"We are low on water, Ellyl." Brie's voice was cold. Through the fog of pain, Collun wondered why.

"You were about to tell us, Silien—what in Amergin's name was that hideous thing?" broke in Talisen. "You called it Moccus?"

The Ellyl nodded. He was holding a piece of cloth firmly against Collun's wound in an attempt to stop the
flow of blood. "I was wrong," he replied. "Though not far wrong. Moccus was a giant boar, a legendary evil thing from the Cave of Cruachan. But it was black, not white. Do you know of the wizard Cruachan?"

"Of course. I know many songs about Cruachan," responded Talisen. "There was one I heard once about a giant boar, but it was from a bard who hit notes that made my fingernails ache, so I did not learn it."

"Do you know of Cruachan's cave?" asked Silien.

"The creatures came from the cave. But what were its origins?"

Keeping up the pressure on Collun's wound, Silien spoke. "When Cruachan carved his fortress in the Mountains of Mourne, there was one deep cavern that no one was allowed to enter. The wizard worked there, night and day, weaving spells, testing his powers against those of nature herself. Finally he found what he had been searching for: the ultimate power, the secret to making life. No one had done so before, nor has since.

"He used this power to create fantastic creatures, each one misshapen, powerful, and utterly evil. I do not know how many. Moccus, the black boar, was one; and there was a vast and evil Firewurme—Naid, it was called; and Arracht, half-man, half-bear; and others. It is said that ultimately one of his own creatures turned on Cruachan and killed him. But the legacy he left was an evil one, for these creatures roamed the land, mindlessly destroying all that stood in their path. The rivers of this country ran red with the blood of Ellylon and Eirrenians alike.

"It took the combined powers of Dil, Amergin, and Mannan to hunt down the creatures and seal them in the Cave of Cruachan. With the Cailceadon Lir, they
wrought a powerful spell of binding at the entrance to the cave. It has held through time, and I did not think it could be broken, but when I heard the sound of what I knew to be a giant boar and sensed the evil that came from it, I thought only of Moccus. But, as you see, this boar is white—though, like Moccus, it is eyeless. Moccus did not need eyes; he had a sense of smell better even than Ellylon. This may be the mate of Moccus. His sow."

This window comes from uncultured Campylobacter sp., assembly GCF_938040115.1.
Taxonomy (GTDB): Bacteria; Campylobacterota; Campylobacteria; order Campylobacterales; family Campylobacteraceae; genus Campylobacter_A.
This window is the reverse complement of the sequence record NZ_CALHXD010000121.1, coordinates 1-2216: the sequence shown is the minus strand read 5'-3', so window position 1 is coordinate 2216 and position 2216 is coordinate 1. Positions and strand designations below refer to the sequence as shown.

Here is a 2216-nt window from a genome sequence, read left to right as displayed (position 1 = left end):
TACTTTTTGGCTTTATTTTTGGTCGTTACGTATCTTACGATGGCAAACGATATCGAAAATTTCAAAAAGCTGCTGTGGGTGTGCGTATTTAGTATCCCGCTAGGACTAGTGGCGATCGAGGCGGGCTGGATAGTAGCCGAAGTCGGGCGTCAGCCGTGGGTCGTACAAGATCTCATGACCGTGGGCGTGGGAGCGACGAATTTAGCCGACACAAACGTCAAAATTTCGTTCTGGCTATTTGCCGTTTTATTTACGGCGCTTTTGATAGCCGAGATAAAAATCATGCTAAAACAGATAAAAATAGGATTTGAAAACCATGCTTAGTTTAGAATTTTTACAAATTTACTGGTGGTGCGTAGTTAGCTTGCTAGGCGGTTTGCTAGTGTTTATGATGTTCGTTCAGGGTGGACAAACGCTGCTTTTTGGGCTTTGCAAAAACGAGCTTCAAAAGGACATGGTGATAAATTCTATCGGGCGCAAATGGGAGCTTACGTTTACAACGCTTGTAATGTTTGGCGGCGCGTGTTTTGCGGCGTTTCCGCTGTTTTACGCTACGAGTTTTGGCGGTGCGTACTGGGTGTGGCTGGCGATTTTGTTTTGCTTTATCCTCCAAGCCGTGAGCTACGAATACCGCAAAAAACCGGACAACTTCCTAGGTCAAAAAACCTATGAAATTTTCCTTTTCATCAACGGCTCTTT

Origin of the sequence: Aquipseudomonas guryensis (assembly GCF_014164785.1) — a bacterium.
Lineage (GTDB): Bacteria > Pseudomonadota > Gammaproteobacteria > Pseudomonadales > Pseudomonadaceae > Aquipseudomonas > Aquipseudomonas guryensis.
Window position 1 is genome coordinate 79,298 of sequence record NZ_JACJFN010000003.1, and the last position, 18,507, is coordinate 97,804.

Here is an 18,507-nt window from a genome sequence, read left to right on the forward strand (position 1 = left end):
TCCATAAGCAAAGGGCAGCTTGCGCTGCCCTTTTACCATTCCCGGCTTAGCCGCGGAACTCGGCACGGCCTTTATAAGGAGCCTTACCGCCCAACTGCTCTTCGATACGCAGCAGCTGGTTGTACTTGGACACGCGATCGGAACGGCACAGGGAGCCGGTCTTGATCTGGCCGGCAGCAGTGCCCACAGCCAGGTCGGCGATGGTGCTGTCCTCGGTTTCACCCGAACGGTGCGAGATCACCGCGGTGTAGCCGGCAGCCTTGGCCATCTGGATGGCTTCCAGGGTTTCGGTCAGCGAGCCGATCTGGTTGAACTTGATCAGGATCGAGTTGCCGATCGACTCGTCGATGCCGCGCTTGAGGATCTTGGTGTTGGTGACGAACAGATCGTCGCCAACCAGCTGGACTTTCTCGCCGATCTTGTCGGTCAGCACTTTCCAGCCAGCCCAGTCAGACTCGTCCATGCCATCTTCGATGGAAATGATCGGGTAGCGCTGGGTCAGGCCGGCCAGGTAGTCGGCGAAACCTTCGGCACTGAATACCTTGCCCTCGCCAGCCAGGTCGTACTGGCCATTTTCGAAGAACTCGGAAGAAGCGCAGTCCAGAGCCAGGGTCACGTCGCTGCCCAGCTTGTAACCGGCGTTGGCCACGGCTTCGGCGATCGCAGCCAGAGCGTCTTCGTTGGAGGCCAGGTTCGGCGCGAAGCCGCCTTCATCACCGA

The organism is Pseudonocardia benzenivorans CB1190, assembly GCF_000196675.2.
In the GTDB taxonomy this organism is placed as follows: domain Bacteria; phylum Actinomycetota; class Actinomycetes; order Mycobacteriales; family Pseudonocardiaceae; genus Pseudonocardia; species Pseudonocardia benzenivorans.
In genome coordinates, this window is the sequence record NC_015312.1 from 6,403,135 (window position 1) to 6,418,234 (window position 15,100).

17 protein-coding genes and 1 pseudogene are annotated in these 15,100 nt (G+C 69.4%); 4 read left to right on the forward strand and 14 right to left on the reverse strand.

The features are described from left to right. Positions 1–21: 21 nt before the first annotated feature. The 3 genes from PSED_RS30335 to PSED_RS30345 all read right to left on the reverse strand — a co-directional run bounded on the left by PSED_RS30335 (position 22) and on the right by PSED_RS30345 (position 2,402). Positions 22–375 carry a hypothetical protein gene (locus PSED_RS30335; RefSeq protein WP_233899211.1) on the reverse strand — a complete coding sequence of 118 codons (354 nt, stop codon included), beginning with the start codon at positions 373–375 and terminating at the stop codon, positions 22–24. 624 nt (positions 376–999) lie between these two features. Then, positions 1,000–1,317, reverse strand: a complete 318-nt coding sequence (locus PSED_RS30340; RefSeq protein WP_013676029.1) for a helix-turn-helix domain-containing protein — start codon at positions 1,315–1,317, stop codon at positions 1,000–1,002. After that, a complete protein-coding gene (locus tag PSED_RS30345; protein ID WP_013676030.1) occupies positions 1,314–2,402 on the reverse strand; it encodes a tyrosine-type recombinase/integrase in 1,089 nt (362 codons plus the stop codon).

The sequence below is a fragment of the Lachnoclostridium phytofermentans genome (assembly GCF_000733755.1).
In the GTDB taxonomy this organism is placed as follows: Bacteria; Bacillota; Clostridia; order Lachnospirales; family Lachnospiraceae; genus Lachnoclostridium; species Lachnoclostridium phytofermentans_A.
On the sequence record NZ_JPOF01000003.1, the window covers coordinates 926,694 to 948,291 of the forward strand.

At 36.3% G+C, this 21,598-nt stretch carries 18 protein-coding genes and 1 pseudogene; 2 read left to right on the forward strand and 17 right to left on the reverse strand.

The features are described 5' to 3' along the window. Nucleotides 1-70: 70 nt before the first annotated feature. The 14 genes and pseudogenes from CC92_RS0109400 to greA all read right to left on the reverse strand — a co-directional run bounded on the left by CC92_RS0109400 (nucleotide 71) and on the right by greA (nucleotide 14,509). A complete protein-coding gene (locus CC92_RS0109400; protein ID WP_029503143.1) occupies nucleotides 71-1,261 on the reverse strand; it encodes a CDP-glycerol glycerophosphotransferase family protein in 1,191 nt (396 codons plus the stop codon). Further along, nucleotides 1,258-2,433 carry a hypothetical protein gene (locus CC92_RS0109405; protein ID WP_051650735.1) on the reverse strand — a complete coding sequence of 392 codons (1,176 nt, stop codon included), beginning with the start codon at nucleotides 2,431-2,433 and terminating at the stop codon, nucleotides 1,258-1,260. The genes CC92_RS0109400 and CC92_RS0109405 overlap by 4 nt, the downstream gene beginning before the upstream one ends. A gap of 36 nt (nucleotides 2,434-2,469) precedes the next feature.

Collun's mind was hazy, and only scattered bits of what the Ellyl said filtered through. Brie had been watching Collun. She spoke abruptly, rising to her feet.

"I think our time would be better spent in finding water. And the path, which I fear we have lost."

"I will go," Silien offered, touching his ears. "I am well equipped for finding running water. And I shall look for the path as I search."

"And if you find it, it will no doubt be the last we see of you." Brie's voice was like a slap in the face, and Collun opened his eyes in surprise.

"Brie..." Talisen protested.

She swung around to face him and Collun. "You did not see the Ellyl when the boar came. He fled, with no thought but of saving his own skin. And we all have heard much of the Ellyl's superior sense of hearing, but when we called to him for aid, he did not come."

The Ellyl's eyes widened in surprise. "Of course. I am young with many years yet to live. I have no desire to shorten my life on your account."

Brie gave a snort of disgust. "Nobly spoken. You see? Ellylon are not to be trusted."

"He saved our lives once before," pointed out Talisen.

"Yes, and I wondered then as I do now. Why did you
save us from the cro-olachan?" Brie turned again to the Ellyl, her eyes icy.

"I heard the music and your voices singing. It pleased me. I wished to see where it came from, and I found I had to uncover you first. Now I will see if I can find water, for I, too, am thirsty." And Silien left them, with an unperturbed smile.

"He has fine taste in music, you have to grant that, Brie," Talisen said, his eyes twinkling.

"I do not trust him," Brie said stubbornly. She then looked with concern at Collun, whose skin had turned a shade paler. His eyes had closed again.

"You judge the Ellyl harshly," said Collun through dry lips.

"Perhaps, but just to be sure I will also look for the path and for water." She left the clearing.

Talisen set about making a campfire, while Collun dozed.

Not long after, Silien returned. He was carrying two skin bags filled with water. "I found a brook," said Silien, "but it is dying and will not serve us long. Where is the Flame-girl?"

"She went in search of the path," answered Talisen.

The Ellyl's eyes flickered, but all he said was, "I hope she has more luck than I."

BOOK: Hero's Song